• alcohol use
    • use of certain prescription drugs (anticonvulsant drugs, warfarin, retinoic acid, and tretinoin)
    • use of recreational drugs
    • infection (rubella, cytomegalovirus, herpes simplex, and varicella zoster)
    • nutritional deficiencies
    • exposure to X-rays or radiation therapy

    Mothers who have diabetes mellitus or phenylketonuria also are at a higher risk for having babies with congenital brain defects. Any type of trauma to the unborn child also can affect brain development.

    Symptoms of Congenital Brain Defects

    Symptoms of congenital brain defects vary. Each defect has a distinct set of symptoms and impairments. Some of these symptoms may not be apparent until after birth when the child exhibits developmental or growth delays.

    Children born with congenital brain defects also may have cardiovascular disorders, gastrointestinal defects, cleft lip and palate, and seizures. Head pain, muscle weakness, reduced vision, and bladder and bowel problems are also common.

    Diagnosing Congenital Brain Defects

    In some cases, a congenital brain defect may be identified by detailed ultrasound. If further investigation is needed, magnetic resonance imaging (MRI) can be used to see details of the brain and spine of the fetus.  

    If a congenital brain defect has been diagnosed during a pregnancy, it may be possible to provide prenatal diagnosis during a subsequent pregnancy. This can be done by using chorion villus sampling (CVS) at the 11-week stage.

    In some cases, accurate diagnosis may not be possible until after birth when signs such as mental retardation, delayed behavior, and seizures may be more visible.

    Treating Congenital Brain Defects

    Available treatment of congenital brain defects varies according to the type and severity of defect. Anticonvulsant medications can help with seizures. Many defects only can be treated with symptom relief.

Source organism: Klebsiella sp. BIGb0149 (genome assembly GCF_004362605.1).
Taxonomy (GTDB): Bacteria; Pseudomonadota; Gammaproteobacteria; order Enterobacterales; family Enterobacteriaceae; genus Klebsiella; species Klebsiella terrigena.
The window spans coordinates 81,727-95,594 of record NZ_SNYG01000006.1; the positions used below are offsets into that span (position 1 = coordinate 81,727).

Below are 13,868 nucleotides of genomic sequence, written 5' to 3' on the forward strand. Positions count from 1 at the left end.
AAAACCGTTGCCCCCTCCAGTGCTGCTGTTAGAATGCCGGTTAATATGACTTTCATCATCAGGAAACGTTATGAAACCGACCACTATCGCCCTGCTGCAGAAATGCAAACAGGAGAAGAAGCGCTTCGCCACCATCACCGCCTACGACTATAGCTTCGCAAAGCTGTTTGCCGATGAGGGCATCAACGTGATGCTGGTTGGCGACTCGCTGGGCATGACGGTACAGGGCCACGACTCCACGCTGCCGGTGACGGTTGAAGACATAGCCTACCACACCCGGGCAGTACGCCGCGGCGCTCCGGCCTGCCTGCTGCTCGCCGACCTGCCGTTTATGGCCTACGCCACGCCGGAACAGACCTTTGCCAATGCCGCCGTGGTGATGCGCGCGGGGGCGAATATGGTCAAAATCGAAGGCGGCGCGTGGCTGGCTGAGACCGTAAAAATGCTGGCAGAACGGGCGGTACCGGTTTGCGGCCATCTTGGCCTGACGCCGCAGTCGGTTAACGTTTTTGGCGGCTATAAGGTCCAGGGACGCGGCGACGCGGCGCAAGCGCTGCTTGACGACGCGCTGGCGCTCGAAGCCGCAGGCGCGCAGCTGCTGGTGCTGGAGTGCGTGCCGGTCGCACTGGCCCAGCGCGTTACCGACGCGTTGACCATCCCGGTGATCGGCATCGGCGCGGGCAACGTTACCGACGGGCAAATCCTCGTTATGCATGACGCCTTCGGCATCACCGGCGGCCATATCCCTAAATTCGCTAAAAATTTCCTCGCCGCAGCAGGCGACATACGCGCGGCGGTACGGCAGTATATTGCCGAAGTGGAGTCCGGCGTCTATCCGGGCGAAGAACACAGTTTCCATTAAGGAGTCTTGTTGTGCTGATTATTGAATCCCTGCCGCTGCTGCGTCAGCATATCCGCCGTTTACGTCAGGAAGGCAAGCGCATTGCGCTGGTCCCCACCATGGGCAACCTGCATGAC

Surgical techniques can provide improvement for some conditions. Decompression surgery can create more space for brain and cerebrospinal fluid in conditions where there is not enough space for brain growth. Surgery to correct defective skulls can give the brain space to grow normally. Shunts can be inserted to drain the cerebrospinal fluid that builds up with hydrocephalus.

    Prognosis for Congenital Brain Defects

    The degree to which an individual fetus is affected by a congenital brain defect varies greatly. The type and severity of defect, the presence of other physical and/or mental defects, and environmental factors can contribute to a patient’s prognosis.

    Many congenital brain defects cause minor neurological impairment. These individuals can grow to function independently. Other defects are so severe that they are fatal before or soon after birth. Some inflict significant disabilities. Others partially disable individuals so that they are limited to functioning at a level that is below normal capacity.

    Prevention of Congenital Brain Defects

    Research and tracking of the incidence of birth defects has helped medical experts identify specific ways to reduce congenital brain defects.

    The Centers for Disease Control and Prevention (CDC) recommends that women who are pregnant or considering pregnancy do the following:

    • Take supplements containing 400 micrograms of folic acid daily. This should begin at least one month before getting pregnant as well as during pregnancy. Taking these supplements lowers the risk of having a baby with neural tube defects (CDC). 
    • Avoid drinking alcohol at any time.
    • Quit smoking before getting pregnant or as early as possible into the pregnancy.
    • If you are obese, reach a healthy weight before getting pregnant.
    • Keep blood sugar under control before and during pregnancy, especially if you have diabetes.
    • Do not take any medications or herbal products before checking with your physician during pregnancy.